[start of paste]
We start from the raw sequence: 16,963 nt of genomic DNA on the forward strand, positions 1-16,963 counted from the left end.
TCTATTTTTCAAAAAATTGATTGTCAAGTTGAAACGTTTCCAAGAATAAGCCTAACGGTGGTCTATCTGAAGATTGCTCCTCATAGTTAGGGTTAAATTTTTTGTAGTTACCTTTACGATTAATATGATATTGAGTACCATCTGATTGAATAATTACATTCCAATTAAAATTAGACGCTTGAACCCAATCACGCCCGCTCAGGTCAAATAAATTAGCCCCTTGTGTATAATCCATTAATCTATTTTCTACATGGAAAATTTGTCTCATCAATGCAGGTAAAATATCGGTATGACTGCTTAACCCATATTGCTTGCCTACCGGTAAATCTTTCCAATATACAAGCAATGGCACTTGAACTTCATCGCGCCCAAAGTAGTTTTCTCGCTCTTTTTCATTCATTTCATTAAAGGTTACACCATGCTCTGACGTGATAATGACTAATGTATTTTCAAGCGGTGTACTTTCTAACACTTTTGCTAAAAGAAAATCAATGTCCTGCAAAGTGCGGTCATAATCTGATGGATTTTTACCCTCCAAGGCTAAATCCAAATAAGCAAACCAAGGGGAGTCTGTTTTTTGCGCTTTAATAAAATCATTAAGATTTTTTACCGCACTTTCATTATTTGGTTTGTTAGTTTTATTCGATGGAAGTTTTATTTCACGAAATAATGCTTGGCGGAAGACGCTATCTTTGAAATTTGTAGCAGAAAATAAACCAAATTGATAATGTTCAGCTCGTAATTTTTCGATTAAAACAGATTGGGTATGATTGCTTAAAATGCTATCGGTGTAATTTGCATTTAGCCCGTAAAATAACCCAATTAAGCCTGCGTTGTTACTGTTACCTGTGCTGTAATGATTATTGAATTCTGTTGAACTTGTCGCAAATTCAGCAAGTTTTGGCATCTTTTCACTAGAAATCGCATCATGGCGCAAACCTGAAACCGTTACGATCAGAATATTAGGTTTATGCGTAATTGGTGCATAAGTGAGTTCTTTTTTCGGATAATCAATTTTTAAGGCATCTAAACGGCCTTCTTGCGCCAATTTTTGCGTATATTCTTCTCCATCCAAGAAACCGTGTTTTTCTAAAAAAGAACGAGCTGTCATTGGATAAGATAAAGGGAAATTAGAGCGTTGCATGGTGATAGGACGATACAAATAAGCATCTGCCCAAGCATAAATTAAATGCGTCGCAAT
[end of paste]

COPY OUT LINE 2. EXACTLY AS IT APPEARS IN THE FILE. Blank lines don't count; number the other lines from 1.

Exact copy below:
TCTATTTTTCAAAAAATTGATTGTCAAGTTGAAACGTTTCCAAGAATAAGCCTAACGGTGGTCTATCTGAAGATTGCTCCTCATAGTTAGGGTTAAATTTTTTGTAGTTACCTTTACGATTAATATGATATTGAGTACCATCTGATTGAATAATTACATTCCAATTAAAATTAGACGCTTGAACCCAATCACGCCCGCTCAGGTCAAATAAATTAGCCCCTTGTGTATAATCCATTAATCTATTTTCTACATGGAAAATTTGTCTCATCAATGCAGGTAAAATATCGGTATGACTGCTTAACCCATATTGCTTGCCTACCGGTAAATCTTTCCAATATACAAGCAATGGCACTTGAACTTCATCGCGCCCAAAGTAGTTTTCTCGCTCTTTTTCATTCATTTCATTAAAGGTTACACCATGCTCTGACGTGATAATGACTAATGTATTTTCAAGCGGTGTACTTTCTAACACTTTTGCTAAAAGAAAATCAATGTCCTGCAAAGTGCGGTCATAATCTGATGGATTTTTACCCTCCAAGGCTAAATCCAAATAAGCAAACCAAGGGGAGTCTGTTTTTTGCGCTTTAATAAAATCATTAAGATTTTTTACCGCACTTTCATTATTTGGTTTGTTAGTTTTATTCGATGGAAGTTTTATTTCACGAAATAATGCTTGGCGGAAGACGCTATCTTTGAAATTTGTAGCAGAAAATAAACCAAATTGATAATGTTCAGCTCGTAATTTTTCGATTAAAACAGATTGGGTATGATTGCTTAAAATGCTATCGGTGTAATTTGCATTTAGCCCGTAAAATAACCCAATTAAGCCTGCGTTGTTACTGTTACCTGTGCTGTAATGATTATTGAATTCTGTTGAACTTGTCGCAAATTCAGCAAGTTTTGGCATCTTTTCACTAGAAATCGCATCATGGCGCAAACCTGAAACCGTTACGATCAGAATATTAGGTTTATGCGTAATTGGTGCATAAGTGAGTTCTTTTTTCGGATAATCAATTTTTAAGGCATCTAAACGGCCTTCTTGCGCCAATTTTTGCGTATATTCTTCTCCATCCAAGAAACCGTGTTTTTCTAAAAAAGAACGAGCTGTCATTGGATAAGATAAAGGGAAATTAGAGCGTTGCATGGTGATAGGACGATACAAATAAGCATCTGCCCAAGCATAAATTAAATGCGTCGCAAT